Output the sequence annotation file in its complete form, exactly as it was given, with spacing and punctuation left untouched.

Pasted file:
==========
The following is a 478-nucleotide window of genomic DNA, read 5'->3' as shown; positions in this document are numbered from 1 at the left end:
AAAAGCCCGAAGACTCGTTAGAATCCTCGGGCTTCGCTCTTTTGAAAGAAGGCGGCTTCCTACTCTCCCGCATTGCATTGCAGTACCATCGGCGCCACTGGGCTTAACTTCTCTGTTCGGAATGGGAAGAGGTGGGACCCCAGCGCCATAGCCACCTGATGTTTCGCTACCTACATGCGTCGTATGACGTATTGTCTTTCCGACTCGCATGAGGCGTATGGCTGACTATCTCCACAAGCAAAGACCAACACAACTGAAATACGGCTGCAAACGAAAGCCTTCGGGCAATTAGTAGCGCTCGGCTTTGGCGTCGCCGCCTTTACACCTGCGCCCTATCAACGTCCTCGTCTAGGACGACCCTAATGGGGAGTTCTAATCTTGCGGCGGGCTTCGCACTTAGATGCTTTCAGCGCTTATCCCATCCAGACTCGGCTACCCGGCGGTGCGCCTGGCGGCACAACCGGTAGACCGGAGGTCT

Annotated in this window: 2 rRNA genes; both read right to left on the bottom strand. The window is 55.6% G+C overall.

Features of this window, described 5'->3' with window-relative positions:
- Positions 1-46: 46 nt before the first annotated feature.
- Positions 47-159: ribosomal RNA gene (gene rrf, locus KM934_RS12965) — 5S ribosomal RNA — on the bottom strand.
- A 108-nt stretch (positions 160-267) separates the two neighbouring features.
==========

The following is a 478-nucleotide window of genomic DNA, read 5'->3' as shown; positions in this document are numbered from 1 at the left end:
AAAAGCCCGAAGACTCGTTAGAATCCTCGGGCTTCGCTCTTTTGAAAGAAGGCGGCTTCCTACTCTCCCGCATTGCATTGCAGTACCATCGGCGCCACTGGGCTTAACTTCTCTGTTCGGAATGGGAAGAGGTGGGACCCCAGCGCCATAGCCACCTGATGTTTCGCTACCTACATGCGTCGTATGACGTATTGTCTTTCCGACTCGCATGAGGCGTATGGCTGACTATCTCCACAAGCAAAGACCAACACAACTGAAATACGGCTGCAAACGAAAGCCTTCGGGCAATTAGTAGCGCTCGGCTTTGGCGTCGCCGCCTTTACACCTGCGCCCTATCAACGTCCTCGTCTAGGACGACCCTAATGGGGAGTTCTAATCTTGCGGCGGGCTTCGCACTTAGATGCTTTCAGCGCTTATCCCATCCAGACTCGGCTACCCGGCGGTGCGCCTGGCGGCACAACCGGTAGACCGGAGGTCT

Annotated in this window: 2 rRNA genes; both read right to left on the bottom strand. The window is 55.6% G+C overall.

Features of this window, described 5'->3' with window-relative positions:
- Positions 1-46: 46 nt before the first annotated feature.
- Positions 47-159: ribosomal RNA gene (gene rrf, locus KM934_RS12965) — 5S ribosomal RNA — on the bottom strand.
- A 108-nt stretch (positions 160-267) separates the two neighbouring features.